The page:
2. to be left, be placed
    3. open space (subst)

With this in mind, perhaps a better translation would be that the Lord God “rested” Adam in the garden of Eden.  This translation would seem to be at odds with the remaining portion of the verse, “to work it and keep it” that has so often been used as the basis for man’s purpose of work.  It simply wouldn’t make sense to say that God rested Adam in the garden to work it and keep it

Unless of course work it and keep it mean something else.

The idea behind the Hebrew word translated as “work” conveys the idea of serving or tending while the Hebrew for the translated word “keep” conveys the idea of guarding or obeying commands.  Collectively when these two verbs are used together they are often found in the context of a priestly service in the tabernacle.  Note their usage in the passage below

They shall keep guard over him and over the whole congregation before the tent of meeting, as they minister at the tabernacle. They shall guard all the furnishings of the tent of meeting, and keep guard over the people of Israel as they minister at the tabernacle. ” Numbers 3:7-8

Let’s summarize what we’ve seen so far.  Adam was “rested” in the garden to be in the service of God functioning as a priest for God to both minister in and guard the garden, His earthly tabernacle.  Adam’s purpose was not to be a gardener or landscape architect in the garden of God.  His purpose was to worship and commune with God as he fulfilled the duties of a priest that God had assigned.   This included obeying several commands as well: the command to be fruitful and multiply, to have dominion over creation, to eat of every tree, avoiding the Tree of the Knowledge of Good and Evil.

As we know, Adam failed his probationary test.  He failed to guard the garden and he failed to guard his wife.  He failed to guard the garden and he failed to obey the word of God. Ultimately his disobedience led to his being placed outside the garden, where the curse of labor was given.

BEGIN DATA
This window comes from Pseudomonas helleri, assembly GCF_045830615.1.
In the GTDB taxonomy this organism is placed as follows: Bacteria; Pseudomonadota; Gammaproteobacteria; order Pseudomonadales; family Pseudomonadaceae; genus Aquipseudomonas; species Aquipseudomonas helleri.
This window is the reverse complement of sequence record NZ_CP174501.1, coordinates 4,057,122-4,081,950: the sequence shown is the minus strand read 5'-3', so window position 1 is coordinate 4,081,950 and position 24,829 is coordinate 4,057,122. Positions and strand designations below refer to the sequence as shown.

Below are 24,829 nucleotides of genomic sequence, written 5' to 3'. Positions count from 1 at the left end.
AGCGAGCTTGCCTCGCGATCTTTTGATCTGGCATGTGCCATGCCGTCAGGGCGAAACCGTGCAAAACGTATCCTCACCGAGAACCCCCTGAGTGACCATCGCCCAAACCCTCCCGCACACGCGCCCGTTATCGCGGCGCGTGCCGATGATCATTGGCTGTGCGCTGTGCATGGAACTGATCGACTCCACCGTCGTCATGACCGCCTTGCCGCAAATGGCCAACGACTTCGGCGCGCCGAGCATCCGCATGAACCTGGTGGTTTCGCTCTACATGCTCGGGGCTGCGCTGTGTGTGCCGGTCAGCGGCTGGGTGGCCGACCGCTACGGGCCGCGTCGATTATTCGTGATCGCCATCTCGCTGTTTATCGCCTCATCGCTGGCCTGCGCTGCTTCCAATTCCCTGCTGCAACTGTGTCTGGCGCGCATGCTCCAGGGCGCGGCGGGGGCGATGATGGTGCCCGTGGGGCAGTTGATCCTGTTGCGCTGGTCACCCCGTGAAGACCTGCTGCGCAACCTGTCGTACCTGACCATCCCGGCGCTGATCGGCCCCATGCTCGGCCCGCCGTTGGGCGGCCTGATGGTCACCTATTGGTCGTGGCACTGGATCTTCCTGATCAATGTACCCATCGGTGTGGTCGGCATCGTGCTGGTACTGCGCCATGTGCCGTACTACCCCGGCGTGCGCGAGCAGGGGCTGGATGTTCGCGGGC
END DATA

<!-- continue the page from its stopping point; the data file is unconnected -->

Humans have the responsibility now, post-fall, to work.  However, our original design was to worship and commune with our Creator.  The connection between God’s rest and God resting Adam in the Garden cannot be overlooked.  This perfect communion with our Creator, resting in Him, is what we were made for.  Sin disrupted this union and broke this rest, yet through our Lord Jesus Christ’s death and resurrection, this is the end towards which believers will one day return.  At the moment of repentance and faith this communion is restored and we experience the rest from our efforts of trying to earn salvation, but communion and rest will not reach its fullness until the return of Christ, the establishment of His kingdom on earth, and the inauguration of eternity.  We have already been restored to this communion with the Creator, but it is not yet what it will be.

May He come quickly!

Assuming the Role of Priest

 

In the 5th chapter of the epistle to the Hebrews, the author enters into the great theme of Jesus as High Priest. Having alluded to it in several verses prior (most notably 1:3, 2:17, 3:1, 4:16), his attention is now focused near-exclusively on this and it begins with an overview of the Levitical-Aaronic priesthood. The first four verses of the chapter set the tone for what will follow:

“For every high priest chosen from among men is appointed to act on behalf of men in relation to God, to offer gifts and sacrifices for sins. 2 He can deal gently with the ignorant and wayward, since he himself is beset with weakness. 3 Because of this he is obligated to offer sacrifice for his own sins just as he does for those of the people. 4 And no one takes this honor for himself, but only when called by God, just as Aaron was.” Heb. 5:1-4

The author’s intention here is not a full-scale review of the Old Covenant priesthood, but instead to serve as a baseline for a priesthood ordained by God for the purpose of comparison and contrast with the Priesthood of Christ. Here we may observe several qualifications and duties of the Aaronic priests. First we see that every high priest is chosen and appointed by God. We’ll pick up on this again later, but for now let’s note the background for this concept of familial priesthood in Exodus 28 & 29, “Then bring near to you Aaron your brother, and his sons with him, from among the people of Israel, to serve me as priests…” Ex. 28:1.

Next, we see that their appointment was from among men. No angelic being would suffice in the representation of men to God. The reason, as we see in verse 3, is that, “he can deal gently with the ignorant and wayward, since he himself is beset with weakness.” These statements will serve as a point of comparison and contrast along with providing further basis for the incarnation of Christ, namely that He had to be made a man in order to represent them to God; likewise He had to remain God in order to represent Him to man. The two divergent streams of God and man are brought together in the person of Jesus Christ. Therefore the perfect Mediator, our Great High Priest, can only be the God-Man Jesus Christ (1 Tim. 2:5).